The U.S. House of Representatives is scheduled to vote on Friday, September 24, on legislation that would give all health care providers the “right under this Act to provide abortion services,” without the limitations or requirements now enacted by many cities, states and counties.
The bill, HR 3755 would give any woman in the country the right to abort her child and would overturn any state abortion restrictions, such as mandatory waiting periods, counseling or ultrasounds.
Pro-abortion politicians and activists were livid when Texas’ Heartbeat Bill (SB8), which bans abortion in the state after a heartbeat can be detected in the womb, was passed and signed into law. When a federal appeals court denied a request from Planned Parenthood and other abortionists to block the law, and the Supreme Court denied abortionists’ emergency plea to block the law, pro-abortionists grew even more outraged.
The pro-life group Texas Right to Life, in Houston, received a bomb threat and an onslaught of disturbing messages and threats. A slew of outspoken film and music celebrities, including folks like Reese Witherspoon, Eva Longoria Baston, Pink, Alyssa Milano, Lizzo, Bella Hadid and Finneas condemned the state for passing the measure. (Yeah, I don’t recognize most of those “celebrities,” either.)
The Portland, Oregon City Council threatened a travel ban, but then ditched the idea when they realized how much the city relied on goods and services from Texas – $35 million over the past five years. The Department of Justice sued to block the law, and a judge has set a court date of October 1 for a hearing.
Now, pro-abortion politicians want to pass the dishonestly named “Women’s Health Protection Act of 2021” to block the Texas law – and other states’ abortion limitations. The intent is also to codify abortion into federal law if Roe v. Wade were to be overturned. Pro-lifers call it the “Abortion on Demand Act.”
House Speaker Nancy Pelosi has made the passage of HR 3755 a priority. She issued a statement earlier this month, after the Supreme Court decision to let the Texas law stand – for now, anyway – saying:
SB8 delivers catastrophe to women in Texas, particularly women of color and women from low-income communities. Every woman, everywhere has the constitutional right to basic health care. SB8 is the most extreme, dangerous abortion ban in half a century, and its purpose is to destroy Roe v. Wade, and even refuses to make exceptions for cases of rape and incest. This ban necessitates codifying Roe v. Wade.
The words targeting “women of color and women from low-income communities” – as if they in particular should have abortions – are eerily similar to the eugenicist, racist legacy of Planned Parenthood founder Margaret Sanger. She gave a speech to a branch of the Ku Klux Klan and argued for the “elimination of the unfit.”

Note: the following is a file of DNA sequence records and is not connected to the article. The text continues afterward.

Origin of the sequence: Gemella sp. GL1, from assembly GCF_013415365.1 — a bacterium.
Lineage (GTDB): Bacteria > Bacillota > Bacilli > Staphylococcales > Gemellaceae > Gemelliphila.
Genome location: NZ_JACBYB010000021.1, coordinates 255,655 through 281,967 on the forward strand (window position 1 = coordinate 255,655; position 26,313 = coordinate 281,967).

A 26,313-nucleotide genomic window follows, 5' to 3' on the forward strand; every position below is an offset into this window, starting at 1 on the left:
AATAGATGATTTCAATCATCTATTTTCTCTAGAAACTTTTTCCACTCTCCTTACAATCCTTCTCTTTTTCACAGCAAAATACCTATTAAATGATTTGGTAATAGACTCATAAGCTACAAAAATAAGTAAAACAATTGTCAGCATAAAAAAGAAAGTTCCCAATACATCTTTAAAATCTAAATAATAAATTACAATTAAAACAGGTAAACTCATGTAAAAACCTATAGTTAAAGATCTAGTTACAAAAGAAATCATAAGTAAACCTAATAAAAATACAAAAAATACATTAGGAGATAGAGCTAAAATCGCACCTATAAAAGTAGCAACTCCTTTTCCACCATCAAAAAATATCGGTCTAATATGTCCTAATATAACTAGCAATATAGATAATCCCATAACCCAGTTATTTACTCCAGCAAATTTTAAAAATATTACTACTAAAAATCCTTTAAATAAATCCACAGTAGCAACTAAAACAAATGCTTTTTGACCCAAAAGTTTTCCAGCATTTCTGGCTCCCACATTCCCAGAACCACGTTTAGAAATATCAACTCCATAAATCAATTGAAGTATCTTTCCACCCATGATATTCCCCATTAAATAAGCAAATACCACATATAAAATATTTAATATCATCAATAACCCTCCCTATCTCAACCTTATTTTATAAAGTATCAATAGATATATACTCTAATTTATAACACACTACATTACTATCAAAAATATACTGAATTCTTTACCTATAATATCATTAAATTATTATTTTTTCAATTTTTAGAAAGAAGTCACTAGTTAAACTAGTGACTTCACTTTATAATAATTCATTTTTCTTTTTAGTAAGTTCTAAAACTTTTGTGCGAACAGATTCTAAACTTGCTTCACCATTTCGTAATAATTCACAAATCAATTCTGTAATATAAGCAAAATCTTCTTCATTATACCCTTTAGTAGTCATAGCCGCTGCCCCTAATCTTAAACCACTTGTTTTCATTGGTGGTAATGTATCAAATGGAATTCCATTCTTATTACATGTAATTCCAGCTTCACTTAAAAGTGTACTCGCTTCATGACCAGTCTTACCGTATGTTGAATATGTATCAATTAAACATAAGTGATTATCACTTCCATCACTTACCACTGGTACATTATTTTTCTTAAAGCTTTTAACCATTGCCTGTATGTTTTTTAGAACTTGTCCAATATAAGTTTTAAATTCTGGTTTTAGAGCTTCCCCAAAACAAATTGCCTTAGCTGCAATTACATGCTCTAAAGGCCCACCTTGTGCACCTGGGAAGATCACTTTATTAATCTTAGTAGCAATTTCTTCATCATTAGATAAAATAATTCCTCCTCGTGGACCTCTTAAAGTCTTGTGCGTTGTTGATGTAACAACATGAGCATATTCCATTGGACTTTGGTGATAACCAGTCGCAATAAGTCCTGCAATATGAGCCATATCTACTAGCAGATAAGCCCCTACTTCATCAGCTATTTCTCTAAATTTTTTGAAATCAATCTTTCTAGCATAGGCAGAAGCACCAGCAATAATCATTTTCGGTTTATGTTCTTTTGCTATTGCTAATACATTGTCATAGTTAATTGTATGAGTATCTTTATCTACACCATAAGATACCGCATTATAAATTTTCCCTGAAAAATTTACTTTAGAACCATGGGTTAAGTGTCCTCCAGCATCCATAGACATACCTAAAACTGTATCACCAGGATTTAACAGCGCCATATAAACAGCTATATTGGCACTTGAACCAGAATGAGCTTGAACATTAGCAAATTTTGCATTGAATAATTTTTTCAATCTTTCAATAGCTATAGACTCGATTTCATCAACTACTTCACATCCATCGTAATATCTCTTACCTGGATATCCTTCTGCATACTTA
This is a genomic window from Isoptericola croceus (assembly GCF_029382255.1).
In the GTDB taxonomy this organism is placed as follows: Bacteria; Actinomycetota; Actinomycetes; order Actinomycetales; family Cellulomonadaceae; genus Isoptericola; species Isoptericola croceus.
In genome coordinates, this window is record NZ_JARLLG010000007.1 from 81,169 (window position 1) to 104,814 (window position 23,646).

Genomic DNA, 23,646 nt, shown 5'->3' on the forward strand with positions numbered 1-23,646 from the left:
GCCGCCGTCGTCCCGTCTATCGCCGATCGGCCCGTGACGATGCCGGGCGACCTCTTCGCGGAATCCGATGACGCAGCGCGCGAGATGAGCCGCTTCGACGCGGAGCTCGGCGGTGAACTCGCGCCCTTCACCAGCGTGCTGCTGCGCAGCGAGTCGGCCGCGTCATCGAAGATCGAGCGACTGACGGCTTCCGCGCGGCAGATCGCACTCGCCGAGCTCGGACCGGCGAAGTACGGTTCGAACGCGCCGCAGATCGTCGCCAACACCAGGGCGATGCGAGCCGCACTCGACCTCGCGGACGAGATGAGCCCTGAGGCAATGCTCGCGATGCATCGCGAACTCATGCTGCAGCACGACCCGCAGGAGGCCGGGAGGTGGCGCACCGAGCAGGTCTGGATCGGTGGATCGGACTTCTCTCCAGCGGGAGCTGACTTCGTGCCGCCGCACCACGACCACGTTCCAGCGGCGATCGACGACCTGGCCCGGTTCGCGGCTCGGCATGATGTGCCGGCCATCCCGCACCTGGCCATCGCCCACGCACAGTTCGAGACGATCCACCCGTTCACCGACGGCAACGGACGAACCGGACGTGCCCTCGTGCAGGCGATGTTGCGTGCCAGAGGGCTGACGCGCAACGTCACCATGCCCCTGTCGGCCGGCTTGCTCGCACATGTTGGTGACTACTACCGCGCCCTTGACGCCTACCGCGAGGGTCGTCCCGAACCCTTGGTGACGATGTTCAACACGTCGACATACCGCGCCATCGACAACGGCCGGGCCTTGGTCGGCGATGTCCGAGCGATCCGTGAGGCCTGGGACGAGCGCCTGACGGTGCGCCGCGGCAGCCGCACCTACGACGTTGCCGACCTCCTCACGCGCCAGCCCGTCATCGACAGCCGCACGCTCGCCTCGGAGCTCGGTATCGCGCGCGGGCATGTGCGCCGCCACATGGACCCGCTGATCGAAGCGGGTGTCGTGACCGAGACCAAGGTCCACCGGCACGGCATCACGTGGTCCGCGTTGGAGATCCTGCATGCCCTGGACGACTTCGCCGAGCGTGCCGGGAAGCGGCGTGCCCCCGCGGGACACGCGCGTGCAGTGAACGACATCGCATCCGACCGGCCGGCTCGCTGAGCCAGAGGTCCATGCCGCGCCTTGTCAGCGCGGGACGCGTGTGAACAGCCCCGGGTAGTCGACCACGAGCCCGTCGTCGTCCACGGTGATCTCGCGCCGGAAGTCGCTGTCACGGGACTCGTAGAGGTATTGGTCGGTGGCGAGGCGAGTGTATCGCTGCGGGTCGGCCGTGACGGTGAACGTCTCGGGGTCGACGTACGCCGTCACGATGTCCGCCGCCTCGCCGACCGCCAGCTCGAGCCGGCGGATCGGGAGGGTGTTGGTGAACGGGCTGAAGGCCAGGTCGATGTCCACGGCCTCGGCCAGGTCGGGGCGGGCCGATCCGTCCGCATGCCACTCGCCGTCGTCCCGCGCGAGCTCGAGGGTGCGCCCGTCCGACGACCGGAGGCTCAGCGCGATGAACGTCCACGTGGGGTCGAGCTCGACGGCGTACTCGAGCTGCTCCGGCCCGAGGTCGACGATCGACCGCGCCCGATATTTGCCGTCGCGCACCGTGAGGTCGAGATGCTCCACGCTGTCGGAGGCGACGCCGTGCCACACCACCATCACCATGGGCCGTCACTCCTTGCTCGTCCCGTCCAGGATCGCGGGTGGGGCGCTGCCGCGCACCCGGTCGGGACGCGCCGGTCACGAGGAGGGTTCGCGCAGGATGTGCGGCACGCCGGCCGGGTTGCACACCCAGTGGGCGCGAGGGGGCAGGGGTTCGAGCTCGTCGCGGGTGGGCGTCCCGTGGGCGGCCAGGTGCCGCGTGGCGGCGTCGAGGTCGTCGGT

When Planned Parenthood finally recognized Sanger’s legacy earlier this year, the Reverend Dean Nelson, executive director of Human Coalition Action, wrote about the organization’s racist actions:
The problem with Margaret Sanger is more than just her ‘association’ with white supremacist groups and eugenics, it’s the implementation of those views in creating the largest abortion provider in America targeting people of color. You cannot acknowledge the racist person and history without admitting to the racist vision that has resulted in nearly 80 percent of Planned Parenthood’s abortion facilities being located within walking distance of minority neighborhoods.
HR 3755 leans heavily on woke ideology to justify itself, saying “Reproductive justice seeks to address restrictions on reproductive health, including abortion, that perpetuate systems of oppression, lack of bodily autonomy, white supremacy, and anti-Black racism.” Who knew that saving pre-born lives was racist?
The legislation also states, “The terms ‘woman’ and ‘women’ are used in this bill to reflect the identity of the majority of people targeted and affected by restrictions on abortion services, and to address squarely the targeted restrictions on abortion, which are rooted in misogyny.”
However, the act notes that it’s not just women who get pregnant, so access to abortion is critical to the “health of every person capable of becoming pregnant,” including “cisgender women, transgender men, non-binary individuals, those who identify with a different gender.”
The bill points to a supposed “constitutional right” to abortion, but also points to international law and treaties to justify itself. Using twisted logic, these claim that “access to abortion is intrinsically linked to the rights to life, health, equality and non-discrimination, privacy, and freedom from ill-treatment.”
Of course, the Women’s Health Protection Act of 2021 never mentions the right to life for the unborn child.
The measure will likely pass the House, but – keep praying and make your voice heard – it should stall in the Senate.
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Abortion is a difficult issue – intersecting both public policy and individual lives, families and relationships. While Focus on the Family has always been a pro-life organization, we don’t just concentrate on advocacy. We also want to bring forgiveness, healing and hope to women who have had abortions and deeply regret that decision.
Focus’ Pro-Life Team has many resources to help women – and men who participated with them – who need healing after an abortion. Here’s where you can find helpful articles, books and broadcasts:
- Resources: Hope & Healing After Abortion
- Focus on the Family Pro Life Issues: Abortion
- Focus on the Family Pro Life Issues: Unplanned Pregnancy
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